On August 15, 2016, Prime Minister Narendra Modi while delivering his historic speech at the Red Fort had said, “We should move ahead for the realization of one society, one dream, one resolve, one direction for achieving our goals.” As he takes the place again and delivers the 71st Independence Day speech from the ramparts of the Red Fort, it is important to see and analyze how much India has actually changed over the year.
From demonetization to GST, the Modi Government has introduced many reforms last year that have changed the country’s fate.
Entrepreneur India takes a look at the government policies and reforms that have vastly impacted lives of the masses in the past one year.
In an overt attempt to curb the curb the influx of black money into the country, at 8 pm on November 8, 2016, PM Modi addressed the nation and shocked them with the news that INR 500 and INR 1,000 notes were banned from the very next day.
“The triple impact of Demonetization, RERA and now GST have brought dramatic changes in regulatory, tax and business environment in India. The implementation of these landmark developments within a short span is bound to create short-term problems till our economy gets accustomed to it. However, in the long term all these are certain to make the industry more transparent, which will boost investors’ confidence in India,” Surendra Hiranandani, Chairman & MD of House of Hiranandani.
The day after, BSE SENSEX and NIFTY 50 stock indices fell over 6 per cent. The scene in every Indian city was pretty much the same — long queues in front of banks and ATMs.
Some banks even stayed open beyond office hours or on holidays to accommodate the severe cash crunch in the country. But the scare of demonetization had the rich and the poor alike, scampering around, some to convert their cash and some to collect.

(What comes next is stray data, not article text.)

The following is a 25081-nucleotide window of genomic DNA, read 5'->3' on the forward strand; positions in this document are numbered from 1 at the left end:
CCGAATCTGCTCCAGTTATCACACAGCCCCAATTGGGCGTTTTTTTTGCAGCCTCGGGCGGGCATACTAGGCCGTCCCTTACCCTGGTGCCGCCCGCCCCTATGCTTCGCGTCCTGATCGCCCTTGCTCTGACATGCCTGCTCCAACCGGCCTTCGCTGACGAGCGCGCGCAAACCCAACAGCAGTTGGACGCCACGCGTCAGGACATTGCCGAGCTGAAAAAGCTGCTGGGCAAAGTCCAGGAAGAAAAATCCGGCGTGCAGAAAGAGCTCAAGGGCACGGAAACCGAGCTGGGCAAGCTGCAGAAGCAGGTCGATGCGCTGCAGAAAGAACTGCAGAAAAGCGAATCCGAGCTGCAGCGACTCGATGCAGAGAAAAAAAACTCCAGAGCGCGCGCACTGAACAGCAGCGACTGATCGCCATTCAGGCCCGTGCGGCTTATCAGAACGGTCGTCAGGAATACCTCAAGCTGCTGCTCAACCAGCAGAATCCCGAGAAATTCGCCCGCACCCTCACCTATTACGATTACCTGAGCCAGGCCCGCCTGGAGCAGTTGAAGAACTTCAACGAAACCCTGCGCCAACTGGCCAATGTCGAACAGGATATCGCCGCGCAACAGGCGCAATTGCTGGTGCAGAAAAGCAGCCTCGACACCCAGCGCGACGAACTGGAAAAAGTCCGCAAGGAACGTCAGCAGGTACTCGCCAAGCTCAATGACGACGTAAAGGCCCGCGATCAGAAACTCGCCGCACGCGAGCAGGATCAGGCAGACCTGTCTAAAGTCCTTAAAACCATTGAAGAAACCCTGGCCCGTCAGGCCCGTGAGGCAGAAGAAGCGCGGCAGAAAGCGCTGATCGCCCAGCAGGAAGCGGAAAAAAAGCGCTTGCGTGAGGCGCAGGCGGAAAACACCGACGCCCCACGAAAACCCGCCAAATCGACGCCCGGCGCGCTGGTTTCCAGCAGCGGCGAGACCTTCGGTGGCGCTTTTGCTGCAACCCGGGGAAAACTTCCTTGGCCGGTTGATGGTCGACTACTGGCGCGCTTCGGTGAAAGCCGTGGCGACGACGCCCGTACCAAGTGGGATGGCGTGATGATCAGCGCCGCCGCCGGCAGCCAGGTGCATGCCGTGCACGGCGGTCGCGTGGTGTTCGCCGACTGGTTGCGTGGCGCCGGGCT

The jury is still out on whether Modi’s celebrated move was really successful in eliciting the desired result, but the fact that the step has given a major big boost to the PM’s cashless economy vision cannot be undermined. There are accounts of many people in the Tier I cities, who could afford to ditch the queues during this crucial time and survive on digital payments. Fintech got a huge push as banks too started looking at them as potential partners.
Goodbye Subsidiary Taxes
At the stroke of the midnight hour on July 1, 2017, the PM, in the presence of then President Pranab Mukherjee, rolled out Goods & Services Tax in an ostentatious manner from the hallowed Central Hall of the Parliament. The aim was to give Indian citizens freedom from the innumerable taxes.
With the vision of one nation, one tax, GST has been touted to be one of the biggest reforms that the government has introduced. Under GST, tax slabs of 0%, 5%, 12%, 18% and 28% were introduced for goods and services.
Again, working as an impetus for the Digital India drive, GST didn’t just change the taxation structure of the entire economy but also changed our approach and the process of doing business. It forced businesses, big and small, to submit their tax documents online and by doing so, it has also made sure that we move into a paperless digital economy.
Rooting for RERA
In another move to promote transparency, the government brought alive the RERA Act. For The Real Estate (Regulation and Development) came into effect on May 2017 though the bill was passed in 2016. The Act made it compulsory for commercial and residential real estate projects to first register with the Real Estate Regulatory Authority (RERA).
Hiranandani said, “As per syndicated reports, the Indian property market has received $3.15 billion from various investors in the first half of the current year. Increased consolidation and transparency along with the launch of REITs (Real Estate Investment Trusts) will act as the perfect catalyst for attracting more investments in the future.”
No more ‘Budgets’
For years and years together, India has seen two different budgets — the Union budget and the Rail Budget. But Finance Minister Arun Jaitley took things onto another track when he announced that the two budgets would be merged and presented as one. The move certainly is a historic one, changing the 92-year-old, British Era practice of presenting the Rail Budget. This was also followed by the news that the financial year counting will change from April-March to January-December.